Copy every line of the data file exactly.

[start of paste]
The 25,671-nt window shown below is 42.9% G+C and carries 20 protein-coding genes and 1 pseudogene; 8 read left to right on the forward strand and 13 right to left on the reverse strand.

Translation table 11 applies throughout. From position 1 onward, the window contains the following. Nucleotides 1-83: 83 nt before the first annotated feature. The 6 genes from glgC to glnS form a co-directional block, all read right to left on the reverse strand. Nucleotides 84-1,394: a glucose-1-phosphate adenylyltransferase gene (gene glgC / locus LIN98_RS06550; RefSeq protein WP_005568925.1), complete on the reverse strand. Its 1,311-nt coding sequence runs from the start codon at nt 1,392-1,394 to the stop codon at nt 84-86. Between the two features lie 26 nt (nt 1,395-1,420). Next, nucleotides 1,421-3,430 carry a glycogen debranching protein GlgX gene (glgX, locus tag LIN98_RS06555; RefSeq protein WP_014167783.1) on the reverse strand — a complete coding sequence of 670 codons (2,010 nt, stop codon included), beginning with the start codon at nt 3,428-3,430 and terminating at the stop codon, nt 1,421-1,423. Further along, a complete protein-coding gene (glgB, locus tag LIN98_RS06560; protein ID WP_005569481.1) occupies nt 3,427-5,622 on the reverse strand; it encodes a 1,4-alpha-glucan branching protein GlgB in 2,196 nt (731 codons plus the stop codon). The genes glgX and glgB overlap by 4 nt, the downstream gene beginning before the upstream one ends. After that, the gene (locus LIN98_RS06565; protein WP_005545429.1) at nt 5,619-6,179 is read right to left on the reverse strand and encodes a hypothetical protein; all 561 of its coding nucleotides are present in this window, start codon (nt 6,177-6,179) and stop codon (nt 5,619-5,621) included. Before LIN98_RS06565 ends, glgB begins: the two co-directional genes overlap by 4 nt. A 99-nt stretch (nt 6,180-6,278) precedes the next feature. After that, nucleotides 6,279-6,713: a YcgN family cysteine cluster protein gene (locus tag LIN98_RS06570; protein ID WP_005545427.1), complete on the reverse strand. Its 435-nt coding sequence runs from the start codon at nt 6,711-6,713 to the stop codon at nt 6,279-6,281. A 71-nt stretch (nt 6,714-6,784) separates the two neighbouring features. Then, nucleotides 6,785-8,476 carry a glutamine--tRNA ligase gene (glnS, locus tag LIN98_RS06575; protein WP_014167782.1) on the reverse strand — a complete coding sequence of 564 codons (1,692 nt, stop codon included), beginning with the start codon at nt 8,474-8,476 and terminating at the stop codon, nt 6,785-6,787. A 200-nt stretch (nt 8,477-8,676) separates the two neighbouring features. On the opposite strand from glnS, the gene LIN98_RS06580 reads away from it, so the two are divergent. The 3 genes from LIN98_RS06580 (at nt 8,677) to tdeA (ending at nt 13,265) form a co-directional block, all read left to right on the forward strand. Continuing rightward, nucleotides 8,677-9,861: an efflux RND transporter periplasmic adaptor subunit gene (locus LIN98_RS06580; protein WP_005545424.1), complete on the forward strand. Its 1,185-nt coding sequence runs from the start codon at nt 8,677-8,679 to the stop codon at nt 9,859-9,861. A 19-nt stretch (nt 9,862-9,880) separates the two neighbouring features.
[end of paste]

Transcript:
The 25,671-nt window shown below is 42.9% G+C and carries 20 protein-coding genes and 1 pseudogene; 8 read left to right on the forward strand and 13 right to left on the reverse strand.

Translation table 11 applies throughout. From position 1 onward, the window contains the following. Nucleotides 1-83: 83 nt before the first annotated feature. The 6 genes from glgC to glnS form a co-directional block, all read right to left on the reverse strand. Nucleotides 84-1,394: a glucose-1-phosphate adenylyltransferase gene (gene glgC / locus LIN98_RS06550; RefSeq protein WP_005568925.1), complete on the reverse strand. Its 1,311-nt coding sequence runs from the start codon at nt 1,392-1,394 to the stop codon at nt 84-86. Between the two features lie 26 nt (nt 1,395-1,420). Next, nucleotides 1,421-3,430 carry a glycogen debranching protein GlgX gene (glgX, locus tag LIN98_RS06555; RefSeq protein WP_014167783.1) on the reverse strand — a complete coding sequence of 670 codons (2,010 nt, stop codon included), beginning with the start codon at nt 3,428-3,430 and terminating at the stop codon, nt 1,421-1,423. Further along, a complete protein-coding gene (glgB, locus tag LIN98_RS06560; protein ID WP_005569481.1) occupies nt 3,427-5,622 on the reverse strand; it encodes a 1,4-alpha-glucan branching protein GlgB in 2,196 nt (731 codons plus the stop codon). The genes glgX and glgB overlap by 4 nt, the downstream gene beginning before the upstream one ends. After that, the gene (locus LIN98_RS06565; protein WP_005545429.1) at nt 5,619-6,179 is read right to left on the reverse strand and encodes a hypothetical protein; all 561 of its coding nucleotides are present in this window, start codon (nt 6,177-6,179) and stop codon (nt 5,619-5,621) included. Before LIN98_RS06565 ends, glgB begins: the two co-directional genes overlap by 4 nt. A 99-nt stretch (nt 6,180-6,278) precedes the next feature. After that, nucleotides 6,279-6,713: a YcgN family cysteine cluster protein gene (locus tag LIN98_RS06570; protein ID WP_005545427.1), complete on the reverse strand. Its 435-nt coding sequence runs from the start codon at nt 6,711-6,713 to the stop codon at nt 6,279-6,281. A 71-nt stretch (nt 6,714-6,784) separates the two neighbouring features. Then, nucleotides 6,785-8,476 carry a glutamine--tRNA ligase gene (glnS, locus tag LIN98_RS06575; protein WP_014167782.1) on the reverse strand — a complete coding sequence of 564 codons (1,692 nt, stop codon included), beginning with the start codon at nt 8,474-8,476 and terminating at the stop codon, nt 6,785-6,787. A 200-nt stretch (nt 8,477-8,676) separates the two neighbouring features. On the opposite strand from glnS, the gene LIN98_RS06580 reads away from it, so the two are divergent. The 3 genes from LIN98_RS06580 (at nt 8,677) to tdeA (ending at nt 13,265) form a co-directional block, all read left to right on the forward strand. Continuing rightward, nucleotides 8,677-9,861: an efflux RND transporter periplasmic adaptor subunit gene (locus LIN98_RS06580; protein WP_005545424.1), complete on the forward strand. Its 1,185-nt coding sequence runs from the start codon at nt 8,677-8,679 to the stop codon at nt 9,859-9,861. A 19-nt stretch (nt 9,862-9,880) separates the two neighbouring features.